• 1.7 percentage-point increase, to 62.3 percent, for the three-month 2014 ratio of accident year losses and loss expenses before catastrophes compared with the 12-month accident year 2013 ratio of 60.6 percent, largely due to higher noncatastrophe weather-related losses.
  • 3.1 percentage-point first-quarter 2014 benefit from favorable prior accident year reserve development of $29 million, compared with 1.1 points or $10 million for first-quarter 2013.
  • 1.0 percentage-point improvement in the first-quarter underwriting expense ratio, largely due to higher earned premiums and ongoing expense management  efforts.   

 

Commercial Lines Insurance Operations

 

(In millions)


Three months ended March 31,



2014


2013


% Change

Earned premiums


$

692



$

631



10


Fee revenues


1





nm


   Total revenues


693



631



10









Loss and loss expenses


469



365



28


Underwriting expenses


222



208



7


   Underwriting profit


$

2



$

58



(97)









Ratios as a percent of earned premiums:






Pt. Change

     Loss and loss expenses


67.9

%


57.8

%


10.1


     Underwriting expenses


32.0



33.0



(1.0)


           Combined ratio


99.9

%


90.8

%


9.1















% Change

Agency renewal written premiums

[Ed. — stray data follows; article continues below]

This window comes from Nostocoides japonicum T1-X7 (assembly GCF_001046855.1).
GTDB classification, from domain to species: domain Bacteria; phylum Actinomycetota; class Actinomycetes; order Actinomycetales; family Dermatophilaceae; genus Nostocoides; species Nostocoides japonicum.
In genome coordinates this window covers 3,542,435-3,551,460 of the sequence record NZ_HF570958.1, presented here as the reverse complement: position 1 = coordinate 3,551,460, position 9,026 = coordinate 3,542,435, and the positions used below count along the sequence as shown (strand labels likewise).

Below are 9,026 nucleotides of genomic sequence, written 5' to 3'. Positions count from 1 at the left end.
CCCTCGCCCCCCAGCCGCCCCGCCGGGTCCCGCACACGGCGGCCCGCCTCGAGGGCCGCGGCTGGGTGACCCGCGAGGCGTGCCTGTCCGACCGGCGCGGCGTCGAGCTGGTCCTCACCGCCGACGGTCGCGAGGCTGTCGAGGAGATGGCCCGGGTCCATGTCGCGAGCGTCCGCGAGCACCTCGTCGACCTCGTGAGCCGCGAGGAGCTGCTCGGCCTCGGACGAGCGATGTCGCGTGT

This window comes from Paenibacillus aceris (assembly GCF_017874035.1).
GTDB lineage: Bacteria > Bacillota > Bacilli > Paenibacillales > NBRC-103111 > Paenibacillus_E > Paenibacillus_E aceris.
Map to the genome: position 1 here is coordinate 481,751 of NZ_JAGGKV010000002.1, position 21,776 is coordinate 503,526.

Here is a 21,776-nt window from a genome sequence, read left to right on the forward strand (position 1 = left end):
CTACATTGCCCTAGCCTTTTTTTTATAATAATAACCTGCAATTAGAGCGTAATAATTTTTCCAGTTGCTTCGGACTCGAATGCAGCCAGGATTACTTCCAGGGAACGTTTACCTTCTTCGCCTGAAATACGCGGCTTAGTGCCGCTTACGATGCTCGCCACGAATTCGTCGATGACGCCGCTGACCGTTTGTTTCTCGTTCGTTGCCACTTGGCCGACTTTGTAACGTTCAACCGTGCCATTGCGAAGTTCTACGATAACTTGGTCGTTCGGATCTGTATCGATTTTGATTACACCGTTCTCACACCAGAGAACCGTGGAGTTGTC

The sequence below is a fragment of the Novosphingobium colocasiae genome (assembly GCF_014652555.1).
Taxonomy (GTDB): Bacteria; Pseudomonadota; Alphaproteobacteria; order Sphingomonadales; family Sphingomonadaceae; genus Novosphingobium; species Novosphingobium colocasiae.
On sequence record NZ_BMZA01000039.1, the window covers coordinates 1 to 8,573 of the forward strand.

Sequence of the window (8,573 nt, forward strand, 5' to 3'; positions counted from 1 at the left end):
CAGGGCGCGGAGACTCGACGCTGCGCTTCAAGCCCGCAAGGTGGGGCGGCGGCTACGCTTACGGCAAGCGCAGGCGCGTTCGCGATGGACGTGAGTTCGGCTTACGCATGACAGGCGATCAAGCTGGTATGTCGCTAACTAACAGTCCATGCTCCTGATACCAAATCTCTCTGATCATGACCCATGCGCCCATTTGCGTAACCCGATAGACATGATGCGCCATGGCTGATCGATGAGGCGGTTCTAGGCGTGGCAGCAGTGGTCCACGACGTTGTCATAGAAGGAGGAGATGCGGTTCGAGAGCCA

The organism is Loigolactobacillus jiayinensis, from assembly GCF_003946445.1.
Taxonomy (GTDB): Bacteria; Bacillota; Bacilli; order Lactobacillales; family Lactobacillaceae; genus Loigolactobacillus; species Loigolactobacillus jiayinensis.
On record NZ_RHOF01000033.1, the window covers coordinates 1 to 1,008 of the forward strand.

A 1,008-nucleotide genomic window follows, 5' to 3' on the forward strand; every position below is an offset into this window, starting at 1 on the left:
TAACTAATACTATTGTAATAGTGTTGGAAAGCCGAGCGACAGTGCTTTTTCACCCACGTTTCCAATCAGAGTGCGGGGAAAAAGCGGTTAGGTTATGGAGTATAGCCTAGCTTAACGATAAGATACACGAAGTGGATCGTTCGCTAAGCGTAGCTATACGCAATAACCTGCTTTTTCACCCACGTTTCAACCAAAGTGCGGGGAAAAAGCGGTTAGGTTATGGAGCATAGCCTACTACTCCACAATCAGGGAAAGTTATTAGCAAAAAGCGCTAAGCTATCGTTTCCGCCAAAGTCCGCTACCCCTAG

$

713



$

631



13


Agency new business written premiums


90



97



(7)


Other written premiums


(32)





nm


   Net written premiums


$

771



$

728



6









Ratios as a percent of earned premiums:






Pt. Change

     Current accident year before catastrophe losses


59.4

%


58.6

%


0.8


     Current accident year catastrophe losses


8.9



1.1



7.8


     Prior accident years before catastrophe losses


0.0



(1.2)



1.2


     Prior accident years catastrophe losses


(0.4)



(0.7)



0.3


           Loss and loss expense ratio


67.9

%


57.8

%


10.1









Current accident year combined ratio before catastrophe losses


91.4

%


91.6

%


(0.2)









  • $43 million or 6 percent increase in first-quarter 2014 commercial lines net written premiums, primarily due to premium growth initiatives and higher pricing.
  • $82 million or 13 percent rise in first-quarter renewal written premiums included commercial lines renewal pricing changes, increasing on average near the low end of the mid-single-digit range, in addition to rising insured exposures.
  • $7 million or 7 percent decrease in first-quarter new business written by agencies, driven by a $6 million decrease for our workers' compensation line of business.
  • $32 million reduction in net written premium growth from other written premiums, reflecting a small decrease in premiums ceded to reinsurers that was offset by a less favorable adjustment, compared with the first quarter of 2013, for estimated direct written premiums of policies in effect but not yet processed.
  • 9.1 percentage-point rise in first-quarter 2014 combined ratio, primarily due to a 8.1-point increase in losses from weather-related natural catastrophes.
  • 3.0 percentage-point first-quarter 2014 increase in the ratio for noncatastrophe weather-related losses.
  • 0.4 percentage-point first-quarter 2014 benefit from favorable prior accident year reserve development of $3 million, compared with 1.9 points or $12 million for first-quarter 2013.